Revelations of people with cancer who have been taught to value life

Time is a limited resource, although we usually do not think about it. However, people who have been diagnosed with cancer have a completely different view of time and their mortality.

People living with cancer shared their experiences with Laura Vanderkam, author of books on time management and productivity.

“I’m quicker to start serious conversations.”

Matt Hall found out he had leukemia in 2006 when he was 32. Fortunately, his form of cancer was treatable. He could lead a relatively normal life with his medication, but it didn’t come to him immediately.

“I remember driving home from the doctor’s,” says Matt. – My wife was driving and I was looking out the window at other cars and people. Life on the street went on, and mine seemed to be frozen.

After a while, when he realized he had to live with a chronic illness, Matt decided he needed a new perspective on life.

“Now I’ve become more determined and persistent, sometimes even embarrassing to those around me. When I want to do something, I usually do it,” Matt said. – It’s also faster for me to have serious conversations with people. Matt was able to start a joint business (Hill Investment Group) and also wrote a book.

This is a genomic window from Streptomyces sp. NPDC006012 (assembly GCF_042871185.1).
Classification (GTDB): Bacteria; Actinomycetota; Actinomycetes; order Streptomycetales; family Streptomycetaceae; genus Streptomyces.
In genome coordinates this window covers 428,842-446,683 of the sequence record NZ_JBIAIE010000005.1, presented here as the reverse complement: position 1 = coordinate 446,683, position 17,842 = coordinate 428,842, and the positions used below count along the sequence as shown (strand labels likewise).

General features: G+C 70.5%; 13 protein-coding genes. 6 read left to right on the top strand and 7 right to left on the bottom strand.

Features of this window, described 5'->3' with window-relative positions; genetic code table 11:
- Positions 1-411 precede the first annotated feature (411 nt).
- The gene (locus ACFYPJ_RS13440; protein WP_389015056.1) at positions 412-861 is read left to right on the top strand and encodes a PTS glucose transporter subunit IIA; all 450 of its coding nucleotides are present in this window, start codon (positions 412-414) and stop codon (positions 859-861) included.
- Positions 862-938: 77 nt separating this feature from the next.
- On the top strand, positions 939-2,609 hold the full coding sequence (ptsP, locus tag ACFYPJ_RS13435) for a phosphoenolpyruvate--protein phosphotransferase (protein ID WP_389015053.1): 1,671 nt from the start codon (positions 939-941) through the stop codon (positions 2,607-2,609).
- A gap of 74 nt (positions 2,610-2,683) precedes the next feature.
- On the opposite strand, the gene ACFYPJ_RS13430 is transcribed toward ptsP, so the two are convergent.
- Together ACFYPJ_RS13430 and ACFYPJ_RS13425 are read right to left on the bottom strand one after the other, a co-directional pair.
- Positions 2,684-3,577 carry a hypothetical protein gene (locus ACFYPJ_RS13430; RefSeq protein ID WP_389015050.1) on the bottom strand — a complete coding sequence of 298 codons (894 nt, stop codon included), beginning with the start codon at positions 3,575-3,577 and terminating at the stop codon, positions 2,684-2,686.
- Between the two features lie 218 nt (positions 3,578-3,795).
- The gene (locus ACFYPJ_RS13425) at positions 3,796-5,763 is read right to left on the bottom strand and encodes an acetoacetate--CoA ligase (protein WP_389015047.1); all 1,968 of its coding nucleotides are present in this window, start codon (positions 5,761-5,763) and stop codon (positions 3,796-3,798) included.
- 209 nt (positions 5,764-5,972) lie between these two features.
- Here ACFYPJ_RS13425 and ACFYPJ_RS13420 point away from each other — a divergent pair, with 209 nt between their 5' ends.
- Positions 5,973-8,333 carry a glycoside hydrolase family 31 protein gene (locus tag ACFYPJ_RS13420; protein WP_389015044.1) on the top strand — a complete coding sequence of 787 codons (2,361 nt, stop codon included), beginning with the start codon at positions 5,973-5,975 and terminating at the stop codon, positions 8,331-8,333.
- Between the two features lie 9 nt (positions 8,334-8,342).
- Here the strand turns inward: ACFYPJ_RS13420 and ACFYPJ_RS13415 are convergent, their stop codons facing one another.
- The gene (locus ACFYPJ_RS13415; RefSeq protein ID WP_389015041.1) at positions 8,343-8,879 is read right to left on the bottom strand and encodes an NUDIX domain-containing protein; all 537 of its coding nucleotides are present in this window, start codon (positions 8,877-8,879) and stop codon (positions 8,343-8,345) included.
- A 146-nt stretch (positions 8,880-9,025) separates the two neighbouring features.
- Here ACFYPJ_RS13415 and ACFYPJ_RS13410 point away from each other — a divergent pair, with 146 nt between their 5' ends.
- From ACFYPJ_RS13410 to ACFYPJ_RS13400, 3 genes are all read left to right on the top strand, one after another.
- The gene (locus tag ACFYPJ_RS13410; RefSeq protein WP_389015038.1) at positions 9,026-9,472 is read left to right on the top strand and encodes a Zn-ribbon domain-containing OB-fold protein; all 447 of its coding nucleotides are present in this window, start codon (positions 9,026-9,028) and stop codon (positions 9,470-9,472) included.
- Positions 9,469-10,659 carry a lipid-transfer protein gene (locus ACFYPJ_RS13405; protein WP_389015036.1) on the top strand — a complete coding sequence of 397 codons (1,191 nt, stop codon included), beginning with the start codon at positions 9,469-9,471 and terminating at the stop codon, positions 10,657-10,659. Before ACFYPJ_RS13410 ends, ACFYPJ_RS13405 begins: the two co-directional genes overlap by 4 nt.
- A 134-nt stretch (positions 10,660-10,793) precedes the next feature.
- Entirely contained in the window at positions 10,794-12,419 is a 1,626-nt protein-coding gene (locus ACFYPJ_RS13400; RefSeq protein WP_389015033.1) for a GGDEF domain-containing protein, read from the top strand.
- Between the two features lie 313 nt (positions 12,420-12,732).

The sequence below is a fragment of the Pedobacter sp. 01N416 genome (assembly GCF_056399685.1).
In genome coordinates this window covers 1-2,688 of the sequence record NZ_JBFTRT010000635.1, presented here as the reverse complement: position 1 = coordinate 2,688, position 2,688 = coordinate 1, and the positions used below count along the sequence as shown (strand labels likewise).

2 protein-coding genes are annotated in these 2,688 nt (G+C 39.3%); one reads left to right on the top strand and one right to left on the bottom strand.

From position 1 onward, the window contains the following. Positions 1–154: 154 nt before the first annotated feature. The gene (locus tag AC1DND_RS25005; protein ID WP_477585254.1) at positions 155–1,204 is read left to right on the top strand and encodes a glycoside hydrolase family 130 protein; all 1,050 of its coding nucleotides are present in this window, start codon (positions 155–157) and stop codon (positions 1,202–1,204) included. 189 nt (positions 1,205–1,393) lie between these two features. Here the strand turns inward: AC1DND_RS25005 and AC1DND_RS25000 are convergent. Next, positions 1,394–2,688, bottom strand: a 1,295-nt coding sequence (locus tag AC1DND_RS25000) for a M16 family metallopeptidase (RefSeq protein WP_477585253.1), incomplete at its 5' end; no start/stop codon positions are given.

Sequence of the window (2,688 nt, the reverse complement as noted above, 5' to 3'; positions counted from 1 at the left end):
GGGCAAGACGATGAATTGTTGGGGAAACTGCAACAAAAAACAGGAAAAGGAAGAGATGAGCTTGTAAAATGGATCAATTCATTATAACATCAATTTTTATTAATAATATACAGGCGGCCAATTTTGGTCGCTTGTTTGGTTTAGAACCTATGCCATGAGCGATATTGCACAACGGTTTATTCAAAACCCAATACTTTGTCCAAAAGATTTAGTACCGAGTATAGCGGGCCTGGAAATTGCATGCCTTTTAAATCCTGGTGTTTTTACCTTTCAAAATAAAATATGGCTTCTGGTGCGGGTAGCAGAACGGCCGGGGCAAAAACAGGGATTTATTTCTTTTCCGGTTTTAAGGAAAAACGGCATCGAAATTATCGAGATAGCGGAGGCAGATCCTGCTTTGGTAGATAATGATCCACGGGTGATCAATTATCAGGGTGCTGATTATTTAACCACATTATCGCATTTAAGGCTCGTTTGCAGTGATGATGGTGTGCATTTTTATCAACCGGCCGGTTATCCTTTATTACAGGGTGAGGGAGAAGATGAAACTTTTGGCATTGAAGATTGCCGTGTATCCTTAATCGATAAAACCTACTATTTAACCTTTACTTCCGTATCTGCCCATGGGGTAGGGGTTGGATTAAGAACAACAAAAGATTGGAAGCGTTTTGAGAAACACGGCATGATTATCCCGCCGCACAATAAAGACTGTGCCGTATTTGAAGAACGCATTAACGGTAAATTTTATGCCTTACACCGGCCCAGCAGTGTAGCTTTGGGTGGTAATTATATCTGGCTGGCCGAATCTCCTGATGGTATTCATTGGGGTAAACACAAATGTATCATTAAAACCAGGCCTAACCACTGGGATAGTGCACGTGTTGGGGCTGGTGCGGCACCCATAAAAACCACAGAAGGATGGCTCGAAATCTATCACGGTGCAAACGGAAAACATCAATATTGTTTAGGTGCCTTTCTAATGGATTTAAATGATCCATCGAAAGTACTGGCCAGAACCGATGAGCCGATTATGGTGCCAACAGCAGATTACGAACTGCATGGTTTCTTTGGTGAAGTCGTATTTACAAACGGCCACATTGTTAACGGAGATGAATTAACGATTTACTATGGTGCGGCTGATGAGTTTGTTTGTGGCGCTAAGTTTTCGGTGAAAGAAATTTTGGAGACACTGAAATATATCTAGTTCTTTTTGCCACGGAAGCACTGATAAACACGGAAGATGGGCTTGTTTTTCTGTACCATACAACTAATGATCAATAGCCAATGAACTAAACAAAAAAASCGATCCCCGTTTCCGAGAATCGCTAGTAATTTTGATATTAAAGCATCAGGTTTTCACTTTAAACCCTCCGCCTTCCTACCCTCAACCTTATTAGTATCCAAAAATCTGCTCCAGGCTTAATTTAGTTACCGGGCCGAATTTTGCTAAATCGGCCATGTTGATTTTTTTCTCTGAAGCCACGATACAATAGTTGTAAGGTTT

This intense rhythm of life has its shortcomings. “Sometimes it’s very exhausting,” Matt confesses. – You don’t give yourself time to just relax or rush into something. I think I still have to work on that.”

“I don’t blame myself.”

Journalist Erin Zammet found out about her illness when she was 23 and has been living with her for 15 years. Her attitude to time has changed, too, but not like Matt.

“I used to always try to squeeze everything out of every day, every hour,” says Erin. – I was always doing something, doing something, and worrying about the future.

A lot has changed since I found out about my diagnosis. I realized it didn’t matter. I can lead a relatively normal life, I feel good, which is the most important thing, so you can relax.

I stopped waking up thinking that today I have to conquer the whole world. Yes, I still have goals, but I’m not crazy about it. If I just want to watch the show tonight, I do it and I don’t blame myself.

Erin wrote a book about her experience with cancer.

Everyone has their lessons, but we can also see a general idea: living with cancer, people understand that there is no point in wasting time and energy on something that does not seem important and does not give us joy. And you shouldn’t worry about the future like that.

The source: Cancer Survivors Share Hard-Won Lessons On Managing Time Well 

About the Author: Thomas Mitchell

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